Since September 2022, when the first cholera outbreak since the Syrian conflict was recorded, northwestern Syria has faced several cholera surges—especially in the aftermath of the February earthquake, culminating in more than 13,000 cases last April.
Read more: Northern Syria’s cholera outbreak spreads, reaches Idlib displacement camps
Amid US aid cuts, one European diplomatic source said he expected regional actors, such as Turkey, to step in to fill the gap. This could mean funding projects by institutional actors like the UN or USAID. For example, Saudi Arabia has provided $100 million in funding to US stabilization projects in northeastern Syria.
It could also mean bypassing international institutions altogether. In the case of the latter, certain areas could be deprived of aid for political reasons. For example, northeastern Syria, which is controlled by Kurdish-led forces that Turkey considers terrorists, would likely be deprived of aid coming directly from Ankara.
No early recovery
The persistent threat posed by aid cuts is a symptom of a larger, structural problem: For nearly 13 years, the international response to the Syrian crisis has been frozen in an emergency phase, without sustainable solutions.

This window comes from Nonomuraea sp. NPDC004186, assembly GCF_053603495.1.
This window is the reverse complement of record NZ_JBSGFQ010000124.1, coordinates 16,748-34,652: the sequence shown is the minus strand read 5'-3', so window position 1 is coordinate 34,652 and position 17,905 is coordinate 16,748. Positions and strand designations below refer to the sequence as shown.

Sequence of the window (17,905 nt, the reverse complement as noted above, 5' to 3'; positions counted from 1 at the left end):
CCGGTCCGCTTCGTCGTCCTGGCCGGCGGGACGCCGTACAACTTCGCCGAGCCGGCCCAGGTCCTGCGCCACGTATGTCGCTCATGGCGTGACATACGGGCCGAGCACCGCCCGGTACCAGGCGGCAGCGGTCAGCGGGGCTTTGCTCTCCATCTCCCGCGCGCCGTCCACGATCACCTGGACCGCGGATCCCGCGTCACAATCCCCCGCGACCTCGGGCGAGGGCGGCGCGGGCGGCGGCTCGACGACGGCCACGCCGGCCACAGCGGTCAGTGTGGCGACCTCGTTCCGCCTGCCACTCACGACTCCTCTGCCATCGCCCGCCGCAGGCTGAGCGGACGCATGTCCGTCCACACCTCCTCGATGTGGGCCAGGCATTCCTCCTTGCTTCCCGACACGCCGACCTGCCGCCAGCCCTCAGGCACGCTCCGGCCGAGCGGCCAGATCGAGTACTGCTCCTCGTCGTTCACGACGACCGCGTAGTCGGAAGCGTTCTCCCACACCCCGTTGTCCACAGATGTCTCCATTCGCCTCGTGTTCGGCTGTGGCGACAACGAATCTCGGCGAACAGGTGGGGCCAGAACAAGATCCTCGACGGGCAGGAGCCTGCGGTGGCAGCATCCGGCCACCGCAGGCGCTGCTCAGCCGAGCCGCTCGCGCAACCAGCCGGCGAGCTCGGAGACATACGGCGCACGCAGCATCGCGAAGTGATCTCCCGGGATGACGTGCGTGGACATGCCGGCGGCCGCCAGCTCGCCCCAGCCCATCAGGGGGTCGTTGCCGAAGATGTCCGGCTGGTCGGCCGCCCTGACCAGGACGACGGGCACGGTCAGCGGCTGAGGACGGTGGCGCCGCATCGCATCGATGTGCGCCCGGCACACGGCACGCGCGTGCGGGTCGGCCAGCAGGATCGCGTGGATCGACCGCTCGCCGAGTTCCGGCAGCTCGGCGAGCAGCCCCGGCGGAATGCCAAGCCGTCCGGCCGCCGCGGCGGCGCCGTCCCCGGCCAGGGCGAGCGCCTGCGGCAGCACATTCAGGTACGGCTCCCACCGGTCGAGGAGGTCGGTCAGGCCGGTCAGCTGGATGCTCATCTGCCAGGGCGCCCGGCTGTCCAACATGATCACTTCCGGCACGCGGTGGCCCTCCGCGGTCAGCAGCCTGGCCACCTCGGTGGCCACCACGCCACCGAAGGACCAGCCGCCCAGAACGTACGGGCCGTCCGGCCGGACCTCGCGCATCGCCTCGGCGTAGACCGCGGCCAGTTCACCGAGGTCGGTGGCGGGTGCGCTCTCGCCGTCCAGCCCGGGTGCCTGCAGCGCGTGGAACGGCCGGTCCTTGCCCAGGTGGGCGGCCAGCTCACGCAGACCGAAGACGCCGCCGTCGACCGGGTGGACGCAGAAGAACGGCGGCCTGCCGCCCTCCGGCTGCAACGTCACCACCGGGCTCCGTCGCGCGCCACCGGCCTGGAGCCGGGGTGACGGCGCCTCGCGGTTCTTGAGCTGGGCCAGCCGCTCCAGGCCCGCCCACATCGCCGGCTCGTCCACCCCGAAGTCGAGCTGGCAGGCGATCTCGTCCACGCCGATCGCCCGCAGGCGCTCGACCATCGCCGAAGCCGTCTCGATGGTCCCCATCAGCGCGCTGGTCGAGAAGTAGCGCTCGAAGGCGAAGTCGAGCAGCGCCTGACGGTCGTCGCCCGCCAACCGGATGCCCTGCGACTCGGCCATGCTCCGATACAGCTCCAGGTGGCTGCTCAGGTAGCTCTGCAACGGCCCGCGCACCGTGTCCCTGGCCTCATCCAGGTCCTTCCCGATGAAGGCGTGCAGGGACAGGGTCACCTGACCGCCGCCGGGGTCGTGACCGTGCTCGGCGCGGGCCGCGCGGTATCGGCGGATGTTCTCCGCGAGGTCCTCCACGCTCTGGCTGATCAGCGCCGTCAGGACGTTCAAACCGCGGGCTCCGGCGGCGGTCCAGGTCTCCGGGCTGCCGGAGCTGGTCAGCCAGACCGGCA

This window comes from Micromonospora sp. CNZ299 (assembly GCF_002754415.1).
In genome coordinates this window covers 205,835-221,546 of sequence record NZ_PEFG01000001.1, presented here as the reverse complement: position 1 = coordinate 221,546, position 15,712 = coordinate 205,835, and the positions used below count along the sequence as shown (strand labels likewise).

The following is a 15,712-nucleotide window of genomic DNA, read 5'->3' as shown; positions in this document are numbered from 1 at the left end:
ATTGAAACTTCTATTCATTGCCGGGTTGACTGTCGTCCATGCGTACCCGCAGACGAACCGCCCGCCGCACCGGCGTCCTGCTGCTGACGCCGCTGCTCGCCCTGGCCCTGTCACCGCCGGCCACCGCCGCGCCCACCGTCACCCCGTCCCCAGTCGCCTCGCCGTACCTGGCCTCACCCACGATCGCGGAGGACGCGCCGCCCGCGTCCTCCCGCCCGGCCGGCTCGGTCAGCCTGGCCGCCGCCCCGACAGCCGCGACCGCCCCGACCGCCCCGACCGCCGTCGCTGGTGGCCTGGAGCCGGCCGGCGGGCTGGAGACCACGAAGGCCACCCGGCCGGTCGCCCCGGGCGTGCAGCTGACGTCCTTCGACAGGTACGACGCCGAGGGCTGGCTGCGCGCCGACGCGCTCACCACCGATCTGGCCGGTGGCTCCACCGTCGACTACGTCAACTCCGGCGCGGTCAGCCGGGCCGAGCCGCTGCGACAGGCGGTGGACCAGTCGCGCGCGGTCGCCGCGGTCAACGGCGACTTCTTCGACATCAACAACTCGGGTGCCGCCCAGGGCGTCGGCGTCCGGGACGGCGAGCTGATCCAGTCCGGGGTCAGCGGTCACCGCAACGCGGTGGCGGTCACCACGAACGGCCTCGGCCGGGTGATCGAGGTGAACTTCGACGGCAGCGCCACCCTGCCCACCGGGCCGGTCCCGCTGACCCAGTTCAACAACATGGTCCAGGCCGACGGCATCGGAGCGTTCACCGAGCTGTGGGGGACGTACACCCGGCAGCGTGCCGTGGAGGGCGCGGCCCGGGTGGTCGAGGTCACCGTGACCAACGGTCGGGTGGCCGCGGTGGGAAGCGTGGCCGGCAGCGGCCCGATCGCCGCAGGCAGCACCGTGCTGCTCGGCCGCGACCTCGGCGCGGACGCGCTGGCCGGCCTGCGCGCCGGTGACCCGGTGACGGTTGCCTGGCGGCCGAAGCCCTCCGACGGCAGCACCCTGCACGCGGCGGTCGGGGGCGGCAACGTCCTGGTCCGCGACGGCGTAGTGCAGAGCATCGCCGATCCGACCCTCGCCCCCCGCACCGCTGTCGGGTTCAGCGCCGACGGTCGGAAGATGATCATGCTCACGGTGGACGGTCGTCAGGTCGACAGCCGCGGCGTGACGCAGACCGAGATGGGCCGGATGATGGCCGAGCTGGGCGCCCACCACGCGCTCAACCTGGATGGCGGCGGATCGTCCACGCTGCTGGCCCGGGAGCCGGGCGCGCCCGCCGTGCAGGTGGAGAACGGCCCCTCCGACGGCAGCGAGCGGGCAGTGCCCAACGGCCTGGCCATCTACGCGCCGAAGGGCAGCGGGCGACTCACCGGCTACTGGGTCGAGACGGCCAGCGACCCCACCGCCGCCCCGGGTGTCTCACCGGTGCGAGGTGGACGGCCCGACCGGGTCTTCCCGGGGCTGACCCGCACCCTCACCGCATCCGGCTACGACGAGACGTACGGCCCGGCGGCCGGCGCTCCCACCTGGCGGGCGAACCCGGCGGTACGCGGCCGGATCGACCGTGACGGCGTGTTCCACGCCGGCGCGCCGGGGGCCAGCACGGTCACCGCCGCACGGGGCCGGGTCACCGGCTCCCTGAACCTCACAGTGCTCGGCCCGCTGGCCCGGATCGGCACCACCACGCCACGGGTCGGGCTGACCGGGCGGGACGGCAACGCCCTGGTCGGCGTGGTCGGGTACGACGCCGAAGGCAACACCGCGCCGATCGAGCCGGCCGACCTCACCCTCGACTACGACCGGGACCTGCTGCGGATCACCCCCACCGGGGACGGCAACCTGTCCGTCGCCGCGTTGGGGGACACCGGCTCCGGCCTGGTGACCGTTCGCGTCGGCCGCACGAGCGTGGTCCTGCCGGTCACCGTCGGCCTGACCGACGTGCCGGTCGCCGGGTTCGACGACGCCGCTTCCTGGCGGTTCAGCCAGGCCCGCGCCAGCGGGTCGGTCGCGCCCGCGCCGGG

“The crisis has been ongoing for more than a decade and [yet] we’re still talking about emergency assistance,” one of the humanitarian sources in northeastern Syria said.
“Donors and UN agencies knew this moment would come one day and did nothing over the years,” Katoub said. He said that Syria programming is still in an emergency phase, rather than early recovery, because the humanitarian aid system is “very bureaucratic and very politicized.”
Early recovery is the transition from humanitarian aid towards development that allows for a “sustainable process of recovery from crisis,” according to the United Nations Development Programme (UNDP). This includes the rehabilitation of “markets, livelihoods and services and the state capacities to foster them.”
According to the senior humanitarian worker in northeastern Syria, resilience programming is “a key exit strategy for regular food assistance” to achieve “sustainability.” This could include “livelihood transitions, capacity development projects, better quality cash programming, and more focus on climate change adaptation,” notably “making agriculture sustainable” in a country that was self-sufficient in food production before the war.
However, according to Katoub, early recovery programming today accounts for less than 9 percent of what is needed. In its absence, he warned vulnerable communities will remain “dependent on aid,” making the consequences of any aid cuts “horrific.”